The most widely used method to determine trip generation rates is based on data provided by the Institute of Transportation Engineers (ITE). ITE’s standards were first developed when the transportation planning field was more automobile-centric than it is today. Its Trip Generation Manual currently contains trip generation data points collected between the years 1980 and 2017. The data found in the ITE Trip Generation Manual are based on vehicle trips in suburban settings with distinct land uses. The applications for those data are clearly outside the control of ITE (Millard-Ball 2015). Nevertheless, the current method fails to capture compact, mixed-use and transit-oriented development with access to multimodal transportation options. These types of development have accelerated in recent decades.
Criticisms of the current predominant method of determining trip generation rates are well documented in peer-reviewed literature. The predominant issue with standard, ITE-based practices is that the application of suburban data in urban settings can overestimate motor vehicle demand, later resulting in consequences for the community and region at large. The strengths and weaknesses of the standard ITE-based method, as documented in the literature reviewed by MPO staff, are summarized below.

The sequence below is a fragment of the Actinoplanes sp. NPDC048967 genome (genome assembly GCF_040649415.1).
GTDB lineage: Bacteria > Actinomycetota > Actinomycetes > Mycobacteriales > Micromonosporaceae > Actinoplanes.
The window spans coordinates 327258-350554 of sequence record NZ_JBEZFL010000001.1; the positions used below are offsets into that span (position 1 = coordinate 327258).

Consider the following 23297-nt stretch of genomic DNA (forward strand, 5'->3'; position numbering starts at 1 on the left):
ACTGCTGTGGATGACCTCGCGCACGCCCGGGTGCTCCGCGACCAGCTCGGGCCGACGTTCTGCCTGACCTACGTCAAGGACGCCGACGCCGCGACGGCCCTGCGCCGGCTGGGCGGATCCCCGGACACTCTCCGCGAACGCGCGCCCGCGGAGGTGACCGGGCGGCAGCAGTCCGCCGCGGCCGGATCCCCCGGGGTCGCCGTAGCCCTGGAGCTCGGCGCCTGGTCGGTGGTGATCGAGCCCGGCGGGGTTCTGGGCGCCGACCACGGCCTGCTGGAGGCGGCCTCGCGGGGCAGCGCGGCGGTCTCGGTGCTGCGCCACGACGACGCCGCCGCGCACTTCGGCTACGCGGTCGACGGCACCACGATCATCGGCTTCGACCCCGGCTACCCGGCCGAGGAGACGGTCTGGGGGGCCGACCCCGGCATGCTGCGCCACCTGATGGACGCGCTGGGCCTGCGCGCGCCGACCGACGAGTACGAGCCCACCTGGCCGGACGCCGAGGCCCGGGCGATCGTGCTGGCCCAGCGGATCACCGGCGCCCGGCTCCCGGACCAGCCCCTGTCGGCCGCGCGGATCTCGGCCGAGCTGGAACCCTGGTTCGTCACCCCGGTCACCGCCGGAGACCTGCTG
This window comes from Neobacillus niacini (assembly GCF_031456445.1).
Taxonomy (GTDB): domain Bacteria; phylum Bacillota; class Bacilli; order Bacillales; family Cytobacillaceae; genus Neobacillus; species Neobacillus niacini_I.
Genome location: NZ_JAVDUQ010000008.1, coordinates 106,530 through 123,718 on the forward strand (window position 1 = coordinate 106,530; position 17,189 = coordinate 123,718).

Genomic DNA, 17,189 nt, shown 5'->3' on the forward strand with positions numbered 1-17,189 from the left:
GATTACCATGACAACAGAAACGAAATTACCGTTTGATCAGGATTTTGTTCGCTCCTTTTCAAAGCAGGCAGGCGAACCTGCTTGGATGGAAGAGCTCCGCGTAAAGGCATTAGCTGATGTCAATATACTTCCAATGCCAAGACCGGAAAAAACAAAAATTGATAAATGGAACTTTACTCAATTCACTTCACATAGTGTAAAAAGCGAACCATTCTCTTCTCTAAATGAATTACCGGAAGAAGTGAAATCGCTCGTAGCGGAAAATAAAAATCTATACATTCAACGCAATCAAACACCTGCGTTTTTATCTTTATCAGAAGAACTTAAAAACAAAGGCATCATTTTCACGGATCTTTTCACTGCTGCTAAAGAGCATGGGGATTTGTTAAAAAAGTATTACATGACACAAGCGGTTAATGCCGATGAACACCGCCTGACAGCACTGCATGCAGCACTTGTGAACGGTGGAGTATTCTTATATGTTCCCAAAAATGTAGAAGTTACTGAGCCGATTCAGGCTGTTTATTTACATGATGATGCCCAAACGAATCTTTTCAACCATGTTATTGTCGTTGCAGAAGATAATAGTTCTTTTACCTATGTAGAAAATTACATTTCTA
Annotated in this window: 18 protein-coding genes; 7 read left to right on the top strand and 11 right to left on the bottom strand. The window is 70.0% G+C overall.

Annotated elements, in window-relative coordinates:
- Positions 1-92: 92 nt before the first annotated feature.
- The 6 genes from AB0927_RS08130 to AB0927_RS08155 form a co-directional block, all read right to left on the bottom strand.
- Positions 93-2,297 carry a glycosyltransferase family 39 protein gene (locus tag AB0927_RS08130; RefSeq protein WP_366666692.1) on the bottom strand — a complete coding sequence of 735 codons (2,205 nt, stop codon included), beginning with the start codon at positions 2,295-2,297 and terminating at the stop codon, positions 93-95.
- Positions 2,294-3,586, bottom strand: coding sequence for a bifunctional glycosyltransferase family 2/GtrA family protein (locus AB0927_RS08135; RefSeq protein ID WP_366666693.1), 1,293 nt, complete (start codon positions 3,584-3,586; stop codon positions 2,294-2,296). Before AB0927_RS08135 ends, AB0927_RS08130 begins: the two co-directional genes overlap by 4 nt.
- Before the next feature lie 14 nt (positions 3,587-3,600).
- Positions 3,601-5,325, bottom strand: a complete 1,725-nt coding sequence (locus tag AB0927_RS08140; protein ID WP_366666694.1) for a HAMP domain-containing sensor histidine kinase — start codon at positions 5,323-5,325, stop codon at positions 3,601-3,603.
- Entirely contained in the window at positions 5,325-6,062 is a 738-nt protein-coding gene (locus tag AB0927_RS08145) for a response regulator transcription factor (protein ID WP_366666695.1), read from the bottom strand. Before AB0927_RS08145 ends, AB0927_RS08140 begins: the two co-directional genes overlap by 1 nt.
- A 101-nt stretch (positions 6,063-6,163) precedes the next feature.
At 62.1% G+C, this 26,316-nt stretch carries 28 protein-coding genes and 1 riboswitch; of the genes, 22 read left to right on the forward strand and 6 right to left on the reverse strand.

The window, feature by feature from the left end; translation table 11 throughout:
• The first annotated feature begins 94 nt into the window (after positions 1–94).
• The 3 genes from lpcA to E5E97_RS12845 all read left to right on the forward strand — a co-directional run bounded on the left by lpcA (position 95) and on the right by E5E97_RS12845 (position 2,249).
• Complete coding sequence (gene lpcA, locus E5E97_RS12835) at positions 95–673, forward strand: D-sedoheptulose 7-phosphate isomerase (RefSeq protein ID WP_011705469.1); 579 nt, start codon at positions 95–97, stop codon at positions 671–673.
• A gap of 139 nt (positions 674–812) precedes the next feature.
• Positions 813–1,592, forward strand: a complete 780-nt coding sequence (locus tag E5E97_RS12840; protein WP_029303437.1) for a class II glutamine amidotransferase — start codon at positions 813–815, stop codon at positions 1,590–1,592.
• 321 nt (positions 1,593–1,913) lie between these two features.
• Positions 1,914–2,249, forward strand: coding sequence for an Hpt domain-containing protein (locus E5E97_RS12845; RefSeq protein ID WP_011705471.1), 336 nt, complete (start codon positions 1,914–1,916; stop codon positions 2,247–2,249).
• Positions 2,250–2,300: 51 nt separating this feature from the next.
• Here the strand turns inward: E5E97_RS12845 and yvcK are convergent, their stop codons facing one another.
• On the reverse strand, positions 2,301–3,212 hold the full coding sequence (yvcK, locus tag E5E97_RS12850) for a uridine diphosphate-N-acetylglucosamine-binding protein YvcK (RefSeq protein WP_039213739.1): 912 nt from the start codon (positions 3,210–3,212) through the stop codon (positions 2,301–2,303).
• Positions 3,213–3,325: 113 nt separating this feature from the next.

The strengths of the ITE-based method are as follows:
The weaknesses of the ITE-based method, which have been mitigated to some extent but not entirely in recent editions of the ITE Trip Generation Manual (see section 2.1 below), are as follows:
This research will inform and support several ongoing and upcoming efforts in the region to improve the trip generation rates used to project travel by all modes:
This study provides a comprehensive review of the available literature on trip generation and summarizes broad trends in existing practices and in innovation. It identifies state-of-the-practice approaches and creates an intellectual framework that staff executing work on trip generation at CTPS and other agencies in the Boston area can draw from. Especially of interest to staff is the evolution of trip generation rate analyses for non-automobile modes.